2020, Vol. 3, Issue 4, Part C
Intravenous dexmedetomidine (0.5µg/kg) versus intravenous esmolol (1.5mg/kg) given before extubation: Hemodynamic changes
Author(s): Dr. Nandini CV, Dr. C. Nagendra and Dr. Harsoor SS
Abstract: Dexmedetomidine does not appear to have any direct effects on the heart. A biphasic cardiovascular response has been described after the application of dexmedetomidine. The administration of a bolus of 1 µg/kg body weight, initially results in a transient increase of the blood pressure and a reflex decrease in heart rate, especially in young healthy patients. The initial reaction can be explained by the peripheral alpha 2B adrenoceptors stimulation of vascular smooth muscles and “can be attenuated by a slow infusion over 10 or more minutes”. The study population (90 patients) was randomly divided into three groups with 30 patients in each group using computer generated random numbers and was placed in sealed envelopes containing the name of the group and patient was asked to pick up the envelope. The envelope was opened by senior anaesthesiologist who was assigned to prepare the solutions and was not involved with the study. Basal mean arterial pressures were comparable between the groups and was statistically insignificant (p=0.22). The changes in MAP were similar to that of SBP. Insignificant rise in MAP was observed during extubation in group D and Group E whereas the rise was highly significant in group C and reached pre extubation values only after 15 mins.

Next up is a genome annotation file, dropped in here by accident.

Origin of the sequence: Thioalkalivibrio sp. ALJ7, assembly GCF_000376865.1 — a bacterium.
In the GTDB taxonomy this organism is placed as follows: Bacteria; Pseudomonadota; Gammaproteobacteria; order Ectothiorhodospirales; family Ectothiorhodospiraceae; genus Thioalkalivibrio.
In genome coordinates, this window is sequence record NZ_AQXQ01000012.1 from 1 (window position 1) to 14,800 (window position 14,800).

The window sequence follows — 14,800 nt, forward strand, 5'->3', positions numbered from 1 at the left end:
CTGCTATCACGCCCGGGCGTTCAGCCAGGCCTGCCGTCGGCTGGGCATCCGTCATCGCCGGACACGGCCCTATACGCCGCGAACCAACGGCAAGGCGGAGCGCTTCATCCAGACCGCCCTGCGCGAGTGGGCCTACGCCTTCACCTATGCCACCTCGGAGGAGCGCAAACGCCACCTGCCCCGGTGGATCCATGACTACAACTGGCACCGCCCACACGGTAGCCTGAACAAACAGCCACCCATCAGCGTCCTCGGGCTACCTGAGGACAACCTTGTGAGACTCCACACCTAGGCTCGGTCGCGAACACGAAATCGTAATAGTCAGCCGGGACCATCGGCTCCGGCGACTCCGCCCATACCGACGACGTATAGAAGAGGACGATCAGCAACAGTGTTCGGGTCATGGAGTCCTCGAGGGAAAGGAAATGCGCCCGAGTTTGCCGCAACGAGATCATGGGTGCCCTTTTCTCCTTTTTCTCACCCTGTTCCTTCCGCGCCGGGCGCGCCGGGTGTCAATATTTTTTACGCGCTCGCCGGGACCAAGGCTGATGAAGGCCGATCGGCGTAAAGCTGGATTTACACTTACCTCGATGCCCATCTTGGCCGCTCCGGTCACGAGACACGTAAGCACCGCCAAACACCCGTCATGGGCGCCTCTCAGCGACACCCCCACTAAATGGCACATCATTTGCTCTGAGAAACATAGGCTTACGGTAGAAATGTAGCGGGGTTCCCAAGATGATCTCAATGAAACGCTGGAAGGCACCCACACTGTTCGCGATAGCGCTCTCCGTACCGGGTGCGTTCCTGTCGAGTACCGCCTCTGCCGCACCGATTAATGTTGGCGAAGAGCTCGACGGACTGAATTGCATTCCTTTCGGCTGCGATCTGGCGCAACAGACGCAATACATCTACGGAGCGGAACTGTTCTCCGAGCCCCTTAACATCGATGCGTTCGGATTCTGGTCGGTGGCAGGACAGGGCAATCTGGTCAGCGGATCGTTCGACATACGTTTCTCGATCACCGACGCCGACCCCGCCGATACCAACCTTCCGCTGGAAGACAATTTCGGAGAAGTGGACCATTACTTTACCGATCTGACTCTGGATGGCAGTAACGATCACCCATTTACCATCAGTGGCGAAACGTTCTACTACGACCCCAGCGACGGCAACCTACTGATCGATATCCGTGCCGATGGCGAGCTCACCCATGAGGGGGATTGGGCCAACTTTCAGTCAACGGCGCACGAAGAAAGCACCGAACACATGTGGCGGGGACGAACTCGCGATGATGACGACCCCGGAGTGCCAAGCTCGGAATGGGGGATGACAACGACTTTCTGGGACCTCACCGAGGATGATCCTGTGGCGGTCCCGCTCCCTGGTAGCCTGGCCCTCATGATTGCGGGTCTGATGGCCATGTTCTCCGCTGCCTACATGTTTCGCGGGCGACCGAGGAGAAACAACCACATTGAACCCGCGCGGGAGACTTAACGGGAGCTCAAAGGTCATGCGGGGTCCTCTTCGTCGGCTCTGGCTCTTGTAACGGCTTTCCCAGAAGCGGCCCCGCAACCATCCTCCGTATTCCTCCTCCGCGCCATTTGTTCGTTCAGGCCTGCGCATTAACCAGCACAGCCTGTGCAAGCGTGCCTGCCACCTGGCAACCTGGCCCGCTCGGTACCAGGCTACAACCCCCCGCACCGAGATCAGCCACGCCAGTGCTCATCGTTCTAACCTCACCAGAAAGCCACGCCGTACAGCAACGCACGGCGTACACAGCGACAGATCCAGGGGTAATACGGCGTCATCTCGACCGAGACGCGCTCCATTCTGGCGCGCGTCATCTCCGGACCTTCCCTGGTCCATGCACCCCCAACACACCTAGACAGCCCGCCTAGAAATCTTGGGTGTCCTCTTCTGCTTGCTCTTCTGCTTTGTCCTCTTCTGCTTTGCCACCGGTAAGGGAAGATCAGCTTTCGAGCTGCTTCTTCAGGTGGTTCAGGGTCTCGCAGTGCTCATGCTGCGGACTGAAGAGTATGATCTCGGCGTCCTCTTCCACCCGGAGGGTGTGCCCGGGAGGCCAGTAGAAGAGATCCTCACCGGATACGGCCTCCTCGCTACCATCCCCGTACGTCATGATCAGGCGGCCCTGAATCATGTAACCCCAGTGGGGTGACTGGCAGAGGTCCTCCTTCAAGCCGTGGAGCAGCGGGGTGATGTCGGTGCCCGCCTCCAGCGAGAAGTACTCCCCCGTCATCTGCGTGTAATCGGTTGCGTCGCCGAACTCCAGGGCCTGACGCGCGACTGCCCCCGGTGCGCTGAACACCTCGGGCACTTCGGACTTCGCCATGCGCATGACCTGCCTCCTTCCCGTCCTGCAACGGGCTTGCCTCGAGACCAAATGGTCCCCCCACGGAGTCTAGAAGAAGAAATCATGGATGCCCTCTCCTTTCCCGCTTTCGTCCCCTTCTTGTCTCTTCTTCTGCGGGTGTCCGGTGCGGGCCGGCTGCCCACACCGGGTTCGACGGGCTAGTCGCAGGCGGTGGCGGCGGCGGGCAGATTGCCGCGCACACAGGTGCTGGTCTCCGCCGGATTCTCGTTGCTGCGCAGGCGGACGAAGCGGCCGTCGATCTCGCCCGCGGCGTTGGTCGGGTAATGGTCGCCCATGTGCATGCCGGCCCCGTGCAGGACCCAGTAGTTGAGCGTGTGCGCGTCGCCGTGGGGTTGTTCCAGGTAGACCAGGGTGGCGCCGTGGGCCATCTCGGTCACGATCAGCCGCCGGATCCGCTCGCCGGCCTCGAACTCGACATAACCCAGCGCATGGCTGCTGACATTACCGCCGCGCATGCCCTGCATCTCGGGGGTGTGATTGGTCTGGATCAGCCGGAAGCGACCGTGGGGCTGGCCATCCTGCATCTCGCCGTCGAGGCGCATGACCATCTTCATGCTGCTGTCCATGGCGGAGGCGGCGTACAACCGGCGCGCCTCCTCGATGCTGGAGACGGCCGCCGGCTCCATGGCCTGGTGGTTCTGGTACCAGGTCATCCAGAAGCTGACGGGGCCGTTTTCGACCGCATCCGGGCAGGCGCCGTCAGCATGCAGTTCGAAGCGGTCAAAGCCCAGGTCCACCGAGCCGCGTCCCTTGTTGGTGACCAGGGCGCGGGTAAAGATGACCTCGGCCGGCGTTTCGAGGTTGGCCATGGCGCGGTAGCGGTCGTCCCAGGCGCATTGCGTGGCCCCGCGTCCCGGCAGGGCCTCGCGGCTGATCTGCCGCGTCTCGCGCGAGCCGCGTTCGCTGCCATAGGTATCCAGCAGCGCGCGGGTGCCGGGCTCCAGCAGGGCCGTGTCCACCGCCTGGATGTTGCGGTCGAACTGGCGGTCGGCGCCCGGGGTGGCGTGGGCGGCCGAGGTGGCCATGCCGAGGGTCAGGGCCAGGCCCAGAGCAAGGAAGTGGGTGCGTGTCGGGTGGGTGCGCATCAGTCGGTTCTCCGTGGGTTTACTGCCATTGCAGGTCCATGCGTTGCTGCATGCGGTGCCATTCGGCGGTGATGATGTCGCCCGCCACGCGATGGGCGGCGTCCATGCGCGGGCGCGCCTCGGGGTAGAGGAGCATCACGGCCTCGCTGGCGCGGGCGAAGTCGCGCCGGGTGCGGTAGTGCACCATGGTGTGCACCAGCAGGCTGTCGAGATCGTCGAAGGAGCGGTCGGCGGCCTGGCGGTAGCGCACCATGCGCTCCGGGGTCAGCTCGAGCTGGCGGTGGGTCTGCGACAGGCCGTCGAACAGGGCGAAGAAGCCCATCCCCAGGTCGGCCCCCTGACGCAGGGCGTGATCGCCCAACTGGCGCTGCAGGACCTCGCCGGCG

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How to cite this article:
Dr. Nandini CV, Dr. C. Nagendra, Dr. Harsoor SS. Intravenous dexmedetomidine (0.5µg/kg) versus intravenous esmolol (1.5mg/kg) given before extubation: Hemodynamic changes. Int J Med Anesthesiology 2020;3(4):152-156. DOI: 10.33545/26643766.2020.v3.i4c.178